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The Marlins should play four outfielders whenever Dan Straily pitches

A conventional defense suits a conventional pitcher, but Straily is anything but conventional. And that can be a good thing.

Photo by Eric Espada/Getty Images

Dan Straily was a curious acquisition for the Miami Marlins this past offseason.

What to make of a former 24th-round draft pick who had been traded three previous times? How can the same pitcher who allowed a National League-worst 31 home runs in 2016 also hold opponents to a measly .220 batting average on balls put in play? Was Straily even good during his “breakout” year? FanGraphs (1.2 fWAR) and Baseball-Reference (4.3 bWAR) vehemently disagree.

President of baseball operations Michael Hill didn’t shy away from setting high expectations for Straily’s 2017 season. Via the Sun Sentinel, he praised the right-hander’s ability to “move the ball in and out and keep hitters off balance...We feel like he will be a great fit in spacious Marlins Park.”

There was an unusual disparity between Straily’s 2016 peripherals and bottom-line results.
Photo by Mike McGinnis/Getty Images

Heading into his 10th start with Miami, Hill’s evaluation has held up pretty well! Straily is thus far the undisputed ace of the rotation, leading all healthy starters with 48 23 innings pitched and a 2.18 strikeout-to-walk ratio. The 3.70 earned run average is on pace to be a career-best. There’s no ambiguity about his overall value, as both Wins Above Replacement estimates—0.7 fWAR, 0.8 bWAR—are nearly identical. The right-hander has been especially effective at home, posting a microscopic 1.95 ERA and .121/.240/.225 opponents’ slash line through five outings.

Meanwhile, this season is quickly slipping away from the Fish. They trail the NL East-leading Washington Nationals by double-digit games, and face a similar deficit in the NL Wild Card race.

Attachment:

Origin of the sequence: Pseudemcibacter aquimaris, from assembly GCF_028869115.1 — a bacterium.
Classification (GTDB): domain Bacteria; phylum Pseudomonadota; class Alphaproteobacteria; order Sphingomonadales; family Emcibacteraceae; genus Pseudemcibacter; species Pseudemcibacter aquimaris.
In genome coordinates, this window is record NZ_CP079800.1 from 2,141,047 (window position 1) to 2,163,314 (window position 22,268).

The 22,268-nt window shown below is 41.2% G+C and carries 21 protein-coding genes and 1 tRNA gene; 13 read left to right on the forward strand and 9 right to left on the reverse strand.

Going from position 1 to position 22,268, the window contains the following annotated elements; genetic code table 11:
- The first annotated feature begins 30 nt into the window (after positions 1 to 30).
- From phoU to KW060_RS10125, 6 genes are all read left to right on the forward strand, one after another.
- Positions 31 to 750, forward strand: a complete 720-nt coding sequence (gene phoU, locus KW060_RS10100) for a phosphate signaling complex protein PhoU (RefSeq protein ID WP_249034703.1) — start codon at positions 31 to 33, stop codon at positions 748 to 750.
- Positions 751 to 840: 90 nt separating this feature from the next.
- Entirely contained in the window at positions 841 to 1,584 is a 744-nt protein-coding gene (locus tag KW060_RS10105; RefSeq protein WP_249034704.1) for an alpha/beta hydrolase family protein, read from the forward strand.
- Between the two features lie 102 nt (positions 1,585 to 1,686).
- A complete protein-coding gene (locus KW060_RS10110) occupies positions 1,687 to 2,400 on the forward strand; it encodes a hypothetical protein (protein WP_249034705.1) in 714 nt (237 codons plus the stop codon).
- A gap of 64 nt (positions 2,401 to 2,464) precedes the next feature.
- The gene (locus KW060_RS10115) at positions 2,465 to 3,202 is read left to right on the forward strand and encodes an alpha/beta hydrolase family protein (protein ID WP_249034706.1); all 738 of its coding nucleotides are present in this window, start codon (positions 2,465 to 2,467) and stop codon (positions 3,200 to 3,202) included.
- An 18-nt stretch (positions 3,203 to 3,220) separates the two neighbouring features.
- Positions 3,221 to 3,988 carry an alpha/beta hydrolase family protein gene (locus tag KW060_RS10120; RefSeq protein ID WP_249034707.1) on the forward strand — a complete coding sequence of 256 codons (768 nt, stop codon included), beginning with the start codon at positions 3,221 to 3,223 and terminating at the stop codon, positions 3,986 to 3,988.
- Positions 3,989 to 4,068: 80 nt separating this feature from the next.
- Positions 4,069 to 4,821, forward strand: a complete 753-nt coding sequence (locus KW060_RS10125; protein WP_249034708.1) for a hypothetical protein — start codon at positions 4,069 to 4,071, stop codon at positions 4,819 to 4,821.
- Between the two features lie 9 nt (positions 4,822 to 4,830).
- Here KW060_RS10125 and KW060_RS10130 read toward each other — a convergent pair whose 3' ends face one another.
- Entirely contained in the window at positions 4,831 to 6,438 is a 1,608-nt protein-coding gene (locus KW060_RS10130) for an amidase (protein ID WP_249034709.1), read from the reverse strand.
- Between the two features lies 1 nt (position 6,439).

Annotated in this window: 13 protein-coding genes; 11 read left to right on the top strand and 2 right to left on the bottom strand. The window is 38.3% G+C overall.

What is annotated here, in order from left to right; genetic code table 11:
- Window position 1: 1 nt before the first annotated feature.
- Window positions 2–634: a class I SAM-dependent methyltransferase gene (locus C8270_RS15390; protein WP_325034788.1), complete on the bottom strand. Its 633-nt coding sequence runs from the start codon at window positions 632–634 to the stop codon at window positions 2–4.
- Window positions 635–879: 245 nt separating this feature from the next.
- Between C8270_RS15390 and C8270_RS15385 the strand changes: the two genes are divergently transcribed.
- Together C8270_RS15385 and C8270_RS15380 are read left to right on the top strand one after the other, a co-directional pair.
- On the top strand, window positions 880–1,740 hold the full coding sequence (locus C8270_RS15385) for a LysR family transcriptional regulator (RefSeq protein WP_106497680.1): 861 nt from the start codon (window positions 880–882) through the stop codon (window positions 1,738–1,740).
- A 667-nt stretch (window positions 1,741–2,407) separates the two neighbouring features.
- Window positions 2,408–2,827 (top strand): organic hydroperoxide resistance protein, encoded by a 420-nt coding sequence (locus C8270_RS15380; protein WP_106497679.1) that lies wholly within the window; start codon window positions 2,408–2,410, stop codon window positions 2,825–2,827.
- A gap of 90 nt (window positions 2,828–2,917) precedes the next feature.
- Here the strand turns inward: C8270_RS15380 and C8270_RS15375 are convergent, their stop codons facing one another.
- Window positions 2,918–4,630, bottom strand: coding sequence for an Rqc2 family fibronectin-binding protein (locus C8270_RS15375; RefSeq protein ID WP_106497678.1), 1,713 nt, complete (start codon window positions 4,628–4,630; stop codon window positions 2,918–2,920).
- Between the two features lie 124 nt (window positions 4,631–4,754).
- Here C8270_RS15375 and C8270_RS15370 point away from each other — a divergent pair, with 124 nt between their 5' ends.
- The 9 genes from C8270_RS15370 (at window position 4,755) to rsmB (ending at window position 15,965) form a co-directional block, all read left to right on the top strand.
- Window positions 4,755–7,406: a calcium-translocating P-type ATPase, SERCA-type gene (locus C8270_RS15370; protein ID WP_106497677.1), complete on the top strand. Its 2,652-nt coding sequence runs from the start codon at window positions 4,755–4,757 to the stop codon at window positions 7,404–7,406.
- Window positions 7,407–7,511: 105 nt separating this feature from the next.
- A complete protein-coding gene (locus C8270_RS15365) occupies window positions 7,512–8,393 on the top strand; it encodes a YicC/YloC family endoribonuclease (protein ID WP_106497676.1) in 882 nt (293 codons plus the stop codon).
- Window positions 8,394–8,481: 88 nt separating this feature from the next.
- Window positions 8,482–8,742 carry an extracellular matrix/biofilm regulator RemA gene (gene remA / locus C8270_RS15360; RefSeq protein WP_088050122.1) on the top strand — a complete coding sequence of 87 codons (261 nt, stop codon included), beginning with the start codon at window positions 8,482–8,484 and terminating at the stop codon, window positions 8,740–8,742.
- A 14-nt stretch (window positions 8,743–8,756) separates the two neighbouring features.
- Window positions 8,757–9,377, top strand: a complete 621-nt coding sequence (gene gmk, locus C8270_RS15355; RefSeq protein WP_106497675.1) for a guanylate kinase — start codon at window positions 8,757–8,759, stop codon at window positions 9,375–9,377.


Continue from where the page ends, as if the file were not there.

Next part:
Contending throughout the summer will require some bold adjustments. Utilizing an extra outfielder with Straily on the mound is likely too radical to implement midseason, unfortunately. Such a unique defensive alignment is best learned and repeatedly rehearsed in a low-stakes, spring training environment...but would it work? Let’s consider the pros and cons.

Limited infield action

Among qualified NL starters in 2017, Straily has pitched to the sixth-lowest ground ball rate (36.4 GB%). Historically, he’s been even more extreme in that regard. FanGraphs’ batted ball data goes back to 2002. Of all the pitchers to complete at least 500 innings since then, Straily’s career 34.3 GB% ranks in just the fifth percentile.

Spray chart of batted balls against Straily this season. He’s keeping the outfielders busy!
Source: Baseball Savant

What’s the point of positioning any of his teammates on the infield dirt? Mainly to catch pop-ups (notice all the red in the above image). Straily is MLB’s leader this season when it comes to infield fly ball percentage (21.7 IFFB%), and it’s not even close.

But do the Marlins really need six players—pitcher, catcher, shortstop, first/second/third basemen—to handle those? Probably not.

Cracking down on extra-base hits